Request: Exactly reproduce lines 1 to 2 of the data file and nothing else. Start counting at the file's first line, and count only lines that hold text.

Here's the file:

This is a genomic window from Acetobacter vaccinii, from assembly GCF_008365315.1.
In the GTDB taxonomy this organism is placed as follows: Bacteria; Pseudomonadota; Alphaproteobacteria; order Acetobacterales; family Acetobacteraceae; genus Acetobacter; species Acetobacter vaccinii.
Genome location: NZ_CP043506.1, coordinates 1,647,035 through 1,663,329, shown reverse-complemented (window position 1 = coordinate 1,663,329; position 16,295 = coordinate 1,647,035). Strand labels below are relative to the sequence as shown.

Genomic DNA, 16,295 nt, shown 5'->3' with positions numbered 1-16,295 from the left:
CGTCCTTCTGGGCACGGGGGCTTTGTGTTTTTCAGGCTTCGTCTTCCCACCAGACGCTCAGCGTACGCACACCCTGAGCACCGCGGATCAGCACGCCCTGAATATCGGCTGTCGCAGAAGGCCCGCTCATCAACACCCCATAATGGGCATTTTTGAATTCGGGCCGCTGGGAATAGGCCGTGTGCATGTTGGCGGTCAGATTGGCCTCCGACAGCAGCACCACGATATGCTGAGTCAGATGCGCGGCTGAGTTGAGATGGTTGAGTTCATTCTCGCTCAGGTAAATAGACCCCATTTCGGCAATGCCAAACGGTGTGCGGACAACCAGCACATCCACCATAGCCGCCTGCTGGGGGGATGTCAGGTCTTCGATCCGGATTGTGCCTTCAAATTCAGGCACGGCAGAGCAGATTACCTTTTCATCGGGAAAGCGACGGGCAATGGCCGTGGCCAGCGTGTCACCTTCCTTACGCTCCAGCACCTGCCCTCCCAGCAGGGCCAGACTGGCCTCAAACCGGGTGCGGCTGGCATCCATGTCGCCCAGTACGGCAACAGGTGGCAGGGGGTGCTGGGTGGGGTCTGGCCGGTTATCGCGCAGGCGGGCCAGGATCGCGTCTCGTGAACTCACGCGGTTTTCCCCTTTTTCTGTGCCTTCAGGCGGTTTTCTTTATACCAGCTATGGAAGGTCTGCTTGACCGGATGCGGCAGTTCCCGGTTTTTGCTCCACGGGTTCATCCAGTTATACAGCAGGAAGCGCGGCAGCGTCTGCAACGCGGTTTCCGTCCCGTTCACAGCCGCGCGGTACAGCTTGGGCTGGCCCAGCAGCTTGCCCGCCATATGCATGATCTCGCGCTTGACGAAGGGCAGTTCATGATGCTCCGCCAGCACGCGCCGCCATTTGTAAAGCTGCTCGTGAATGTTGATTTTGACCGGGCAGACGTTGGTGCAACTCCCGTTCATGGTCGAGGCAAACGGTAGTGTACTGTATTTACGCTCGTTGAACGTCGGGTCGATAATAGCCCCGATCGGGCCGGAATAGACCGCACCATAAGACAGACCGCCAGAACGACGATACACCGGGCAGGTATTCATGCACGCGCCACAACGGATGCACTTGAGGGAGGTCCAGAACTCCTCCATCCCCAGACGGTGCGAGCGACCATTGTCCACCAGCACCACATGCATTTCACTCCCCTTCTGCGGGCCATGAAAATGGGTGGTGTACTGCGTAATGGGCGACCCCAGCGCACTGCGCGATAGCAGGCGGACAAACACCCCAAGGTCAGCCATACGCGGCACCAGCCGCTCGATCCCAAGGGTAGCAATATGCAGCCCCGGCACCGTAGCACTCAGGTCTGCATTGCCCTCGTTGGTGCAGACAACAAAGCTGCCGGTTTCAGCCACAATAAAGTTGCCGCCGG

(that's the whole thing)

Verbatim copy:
This is a genomic window from Acetobacter vaccinii, from assembly GCF_008365315.1.
In the GTDB taxonomy this organism is placed as follows: Bacteria; Pseudomonadota; Alphaproteobacteria; order Acetobacterales; family Acetobacteraceae; genus Acetobacter; species Acetobacter vaccinii.